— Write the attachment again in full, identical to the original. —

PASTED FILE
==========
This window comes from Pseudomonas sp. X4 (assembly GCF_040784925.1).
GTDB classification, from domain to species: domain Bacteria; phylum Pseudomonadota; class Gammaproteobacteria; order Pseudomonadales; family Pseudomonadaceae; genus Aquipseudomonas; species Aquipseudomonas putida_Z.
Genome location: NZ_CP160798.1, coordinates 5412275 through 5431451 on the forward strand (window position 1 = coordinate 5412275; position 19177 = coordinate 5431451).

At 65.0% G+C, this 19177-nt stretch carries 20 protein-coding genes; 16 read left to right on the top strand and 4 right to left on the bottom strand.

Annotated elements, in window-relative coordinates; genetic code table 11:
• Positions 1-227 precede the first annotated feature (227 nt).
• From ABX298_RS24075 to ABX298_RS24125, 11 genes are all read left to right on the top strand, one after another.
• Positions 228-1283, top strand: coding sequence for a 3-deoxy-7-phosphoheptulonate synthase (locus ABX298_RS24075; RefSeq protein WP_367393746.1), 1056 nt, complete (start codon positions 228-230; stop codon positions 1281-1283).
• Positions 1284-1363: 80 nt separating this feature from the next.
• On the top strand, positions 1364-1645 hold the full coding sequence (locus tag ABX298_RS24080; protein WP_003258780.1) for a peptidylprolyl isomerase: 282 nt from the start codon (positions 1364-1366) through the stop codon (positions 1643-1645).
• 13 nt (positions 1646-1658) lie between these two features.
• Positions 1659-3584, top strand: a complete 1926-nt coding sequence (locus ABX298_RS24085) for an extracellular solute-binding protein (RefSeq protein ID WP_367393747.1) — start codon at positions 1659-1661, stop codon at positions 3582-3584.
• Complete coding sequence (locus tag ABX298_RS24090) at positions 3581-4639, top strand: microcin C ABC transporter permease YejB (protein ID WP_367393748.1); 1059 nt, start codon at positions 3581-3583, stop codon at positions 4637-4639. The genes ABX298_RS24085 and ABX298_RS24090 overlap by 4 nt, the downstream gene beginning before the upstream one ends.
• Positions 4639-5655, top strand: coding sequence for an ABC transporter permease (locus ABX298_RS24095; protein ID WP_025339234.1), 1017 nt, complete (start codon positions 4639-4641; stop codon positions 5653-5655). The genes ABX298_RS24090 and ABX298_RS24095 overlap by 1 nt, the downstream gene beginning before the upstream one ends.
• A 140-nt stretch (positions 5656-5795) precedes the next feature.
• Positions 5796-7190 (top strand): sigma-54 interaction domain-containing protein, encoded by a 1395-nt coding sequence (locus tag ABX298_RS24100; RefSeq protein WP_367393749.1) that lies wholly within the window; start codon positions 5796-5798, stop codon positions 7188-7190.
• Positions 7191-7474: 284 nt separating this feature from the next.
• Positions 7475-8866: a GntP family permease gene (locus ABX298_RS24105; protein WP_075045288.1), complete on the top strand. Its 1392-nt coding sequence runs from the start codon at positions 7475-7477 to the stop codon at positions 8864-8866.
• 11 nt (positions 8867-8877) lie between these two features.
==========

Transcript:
This window comes from Pseudomonas sp. X4 (assembly GCF_040784925.1).
GTDB classification, from domain to species: domain Bacteria; phylum Pseudomonadota; class Gammaproteobacteria; order Pseudomonadales; family Pseudomonadaceae; genus Aquipseudomonas; species Aquipseudomonas putida_Z.
Genome location: NZ_CP160798.1, coordinates 5412275 through 5431451 on the forward strand (window position 1 = coordinate 5412275; position 19177 = coordinate 5431451).

At 65.0% G+C, this 19177-nt stretch carries 20 protein-coding genes; 16 read left to right on the top strand and 4 right to left on the bottom strand.

Annotated elements, in window-relative coordinates; genetic code table 11:
• Positions 1-227 precede the first annotated feature (227 nt).
• From ABX298_RS24075 to ABX298_RS24125, 11 genes are all read left to right on the top strand, one after another.
• Positions 228-1283, top strand: coding sequence for a 3-deoxy-7-phosphoheptulonate synthase (locus ABX298_RS24075; RefSeq protein WP_367393746.1), 1056 nt, complete (start codon positions 228-230; stop codon positions 1281-1283).
• Positions 1284-1363: 80 nt separating this feature from the next.
• On the top strand, positions 1364-1645 hold the full coding sequence (locus tag ABX298_RS24080; protein WP_003258780.1) for a peptidylprolyl isomerase: 282 nt from the start codon (positions 1364-1366) through the stop codon (positions 1643-1645).
• 13 nt (positions 1646-1658) lie between these two features.
• Positions 1659-3584, top strand: a complete 1926-nt coding sequence (locus ABX298_RS24085) for an extracellular solute-binding protein (RefSeq protein ID WP_367393747.1) — start codon at positions 1659-1661, stop codon at positions 3582-3584.
• Complete coding sequence (locus tag ABX298_RS24090) at positions 3581-4639, top strand: microcin C ABC transporter permease YejB (protein ID WP_367393748.1); 1059 nt, start codon at positions 3581-3583, stop codon at positions 4637-4639. The genes ABX298_RS24085 and ABX298_RS24090 overlap by 4 nt, the downstream gene beginning before the upstream one ends.
• Positions 4639-5655, top strand: coding sequence for an ABC transporter permease (locus ABX298_RS24095; protein ID WP_025339234.1), 1017 nt, complete (start codon positions 4639-4641; stop codon positions 5653-5655). The genes ABX298_RS24090 and ABX298_RS24095 overlap by 1 nt, the downstream gene beginning before the upstream one ends.
• A 140-nt stretch (positions 5656-5795) precedes the next feature.
• Positions 5796-7190 (top strand): sigma-54 interaction domain-containing protein, encoded by a 1395-nt coding sequence (locus tag ABX298_RS24100; RefSeq protein WP_367393749.1) that lies wholly within the window; start codon positions 5796-5798, stop codon positions 7188-7190.
• Positions 7191-7474: 284 nt separating this feature from the next.
• Positions 7475-8866: a GntP family permease gene (locus ABX298_RS24105; protein WP_075045288.1), complete on the top strand. Its 1392-nt coding sequence runs from the start codon at positions 7475-7477 to the stop codon at positions 8864-8866.
• 11 nt (positions 8867-8877) lie between these two features.